Ga-67 for infection

  • Localization of infection such as osteomyeltitis
  • FUO (fever of unknown origin)
  • chronic inflammations (abscesses)
  • Sarcoidosis
  • TB (tuberculosis)
  • Pericardial inflammation
  • Evaluation of pulmonary disorders.
  • Myocardial inflammation
  • Detection and follow-up of retroperitoneal fibrosis
  • severe leukopenia
  • idiopathic pulmonary fibrosis
  • pulmonary drug reactions
  • pneumocystis carinii
  • malignant external otitis

  • Cannot have contrast studies such as x-ray, CT, MRI with gadolinium.
  • Patients having another nuclear medicine study during the time period needed for the gallium scan.

Questions asked in Patient History:
  1. Do you have a history or family history of cancer? Yes? No?
    1. If so, when type and when?
  2. Have you had any infections?
  3. Do you have any pain?
    1. If so, how long and where is the pain?
  4. Are you a diabetic?
  5. Have you had any recent trauma?
  6. Have you had any surgery?
  7. Do you have a fever?
  8. Do you have any bowel disease?
  9. What medications are you on or have recently been on?
  10. Have you had any chemotherapy or radiation therapy?
  11. Have you had any previous or planned related scans, x-ray procedures, x-rays, MRI, CT, PET, antibiotic therapy, biopsies or nuclear medicine studies?
  12. Are you pregnant or nursing? (For female patients).
Radiopharmaceutical information:
  • Radionuclide: Ga-67
  • Radiopharmaceutical: Ga-67 citrate
  • Adult dosing: 3-6 mCi (111-222 MBq) for planar imaging
  • Pediatric dosing:
  • Method of administration: intravenous straight stick, Hep-Lock, or reseal catheter with saline flush, a butterfly and three-way stopcock with flush (depends on the amount of radiopharmaceutical).
  • Method of Localization: vascular permeability, binding to lactoferrin
  • Physical Half-life: 78 hours

Patient Preparation:
  • Instruct patient to return for images at designated hours from injection depending on the purpose of the dianosis. (Example: 6, 24, 48, 72, 96 or 120 hours)
  • Sometimes patients are advised to take laxatives and enemas to facilitate a rapid bowel clearance.

Side Effects:

Will the patient feel any different during or after the procedure?

Equipment Used:
Type of Camera or Probe: Large field of view gamma camera
Collimator used: Medium to high energy, parallel hole

Acquisition Setup:
Photopeak(s): 93, 185, 300 keV
Window(s): 20%

Dynamic: View(s)
Number of Frames:

Statics: View(s)
Total Counts or Duration: 1000000 counts/image

Whole body: View(s)
Scan Speed: 10cm/min
Start/stop points:

circular or non circular orbit
Total Rotation: 360
Starting point:
Time/Azmuiths: 20-25 sec/stop
Number of Azmuiths: 64 stops



Describe the procedure from verifying the requisition to completing the scan. Include any patient instructions pre- or post- injection/scan, delays between injection and imaging, and any side effects.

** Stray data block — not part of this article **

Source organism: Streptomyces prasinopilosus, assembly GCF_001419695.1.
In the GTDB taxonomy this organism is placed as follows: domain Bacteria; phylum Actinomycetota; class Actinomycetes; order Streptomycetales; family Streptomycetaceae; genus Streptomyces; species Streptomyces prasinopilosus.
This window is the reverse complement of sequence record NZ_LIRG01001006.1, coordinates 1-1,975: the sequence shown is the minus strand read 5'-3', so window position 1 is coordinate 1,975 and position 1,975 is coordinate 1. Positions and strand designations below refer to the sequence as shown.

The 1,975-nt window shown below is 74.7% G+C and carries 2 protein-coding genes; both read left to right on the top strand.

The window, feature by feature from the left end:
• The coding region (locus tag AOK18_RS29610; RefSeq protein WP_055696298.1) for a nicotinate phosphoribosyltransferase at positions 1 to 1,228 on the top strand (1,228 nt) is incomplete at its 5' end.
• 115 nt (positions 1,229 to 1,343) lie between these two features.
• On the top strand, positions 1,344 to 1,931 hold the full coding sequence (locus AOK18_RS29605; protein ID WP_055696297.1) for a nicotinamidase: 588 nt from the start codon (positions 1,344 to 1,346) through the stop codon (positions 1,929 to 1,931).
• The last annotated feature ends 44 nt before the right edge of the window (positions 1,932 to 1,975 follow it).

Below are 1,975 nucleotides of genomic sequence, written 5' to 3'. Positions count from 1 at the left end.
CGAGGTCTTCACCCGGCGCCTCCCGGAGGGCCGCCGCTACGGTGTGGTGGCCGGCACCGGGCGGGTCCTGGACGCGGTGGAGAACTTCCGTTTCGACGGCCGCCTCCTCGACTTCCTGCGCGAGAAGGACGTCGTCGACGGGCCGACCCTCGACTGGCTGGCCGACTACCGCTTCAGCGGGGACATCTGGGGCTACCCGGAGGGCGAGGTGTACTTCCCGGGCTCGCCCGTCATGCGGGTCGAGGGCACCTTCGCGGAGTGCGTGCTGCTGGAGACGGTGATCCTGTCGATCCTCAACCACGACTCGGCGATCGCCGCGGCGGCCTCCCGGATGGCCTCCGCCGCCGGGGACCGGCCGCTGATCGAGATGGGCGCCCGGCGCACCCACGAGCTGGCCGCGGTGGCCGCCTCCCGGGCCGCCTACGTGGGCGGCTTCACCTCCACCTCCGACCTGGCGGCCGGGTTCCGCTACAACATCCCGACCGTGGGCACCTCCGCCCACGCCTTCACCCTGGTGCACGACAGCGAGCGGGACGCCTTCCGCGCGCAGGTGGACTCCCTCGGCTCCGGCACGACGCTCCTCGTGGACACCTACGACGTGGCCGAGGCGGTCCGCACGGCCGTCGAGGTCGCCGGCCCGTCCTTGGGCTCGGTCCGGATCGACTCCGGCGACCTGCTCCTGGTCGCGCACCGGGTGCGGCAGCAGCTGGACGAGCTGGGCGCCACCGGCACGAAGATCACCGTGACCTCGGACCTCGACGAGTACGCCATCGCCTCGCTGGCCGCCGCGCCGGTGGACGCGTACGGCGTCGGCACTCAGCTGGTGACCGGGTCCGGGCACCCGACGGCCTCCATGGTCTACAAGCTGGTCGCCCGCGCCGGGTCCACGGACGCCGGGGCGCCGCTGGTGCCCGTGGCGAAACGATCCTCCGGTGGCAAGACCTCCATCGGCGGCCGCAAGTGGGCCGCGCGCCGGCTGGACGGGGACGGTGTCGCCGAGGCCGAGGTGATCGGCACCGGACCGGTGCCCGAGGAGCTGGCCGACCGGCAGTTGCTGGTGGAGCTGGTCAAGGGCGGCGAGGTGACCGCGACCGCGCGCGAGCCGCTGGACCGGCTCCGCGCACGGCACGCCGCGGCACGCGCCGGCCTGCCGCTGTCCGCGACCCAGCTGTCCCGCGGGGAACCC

1. Patient preparation with laxatives and enemas has been recommended to facilitate more rapid bowel clearance.
  2. Inject patient with 6-8 mCi Ga-67 citrate intravenously.
  3. Patient will return for 24, 48, 72, and/or 96 hour delayed images.
  4. 24 hour images (optional): site of suspected infection if early intervention considered; abdominal images may be helpful for interpreting activity seen at 48 hours.
  5. 48 hour images: whole body imaging, including head and extremities, unless the site of suspected infection is limited to one site, e.g., hip prosthesis
  6. Delayed 72 to 96 hour images of abdomen as indicated to differentiate intra-abdominal infection from normal bowel clearance; laxatives or enemas as needed
  7. SPECT of the abdomen, pelvis, or chest as indicated.

Normal Uptake and common varients:
Insert an image of a normal scan. Describe the normal uptake, and any normal varients visualized.

This image shows four different patients with uptake varying in normal distribution.
external image F1.medium.gif

All four images were obtained 72 hours after injection. Patient A shows mild orbital activity with faint bowel uptake. Patient B demonstrates breast uptake that is prominent but still normal. Patient C is showing intense uptake of the midline from the mediastinum into the upper abdomen, a finding that represents a normally healing surgical incision. On a gallium image obtained in a child, patient D, bone marrow uptake is prominent with relatively less soft-tissue activity. The gastric uptake (arrows) is another normal variant, in the left upper quadrant.

Abnormal Uptake and causes:
Insert an image of an abnormal scan. Describe the abnormal uptake, and the cause of the abnormal uptake.
This is an abnormal image, which shows increased uptake of the radiopharmaceutical in the area of the eyes and nasal cavity. This abnormal uptake was due to an infection- polychondritis.
Insert an image with an artifact, and explain what the artifact is.

external image ga001ga162.gif
The artifact in this image is lung uptake due to previous chemotherapy.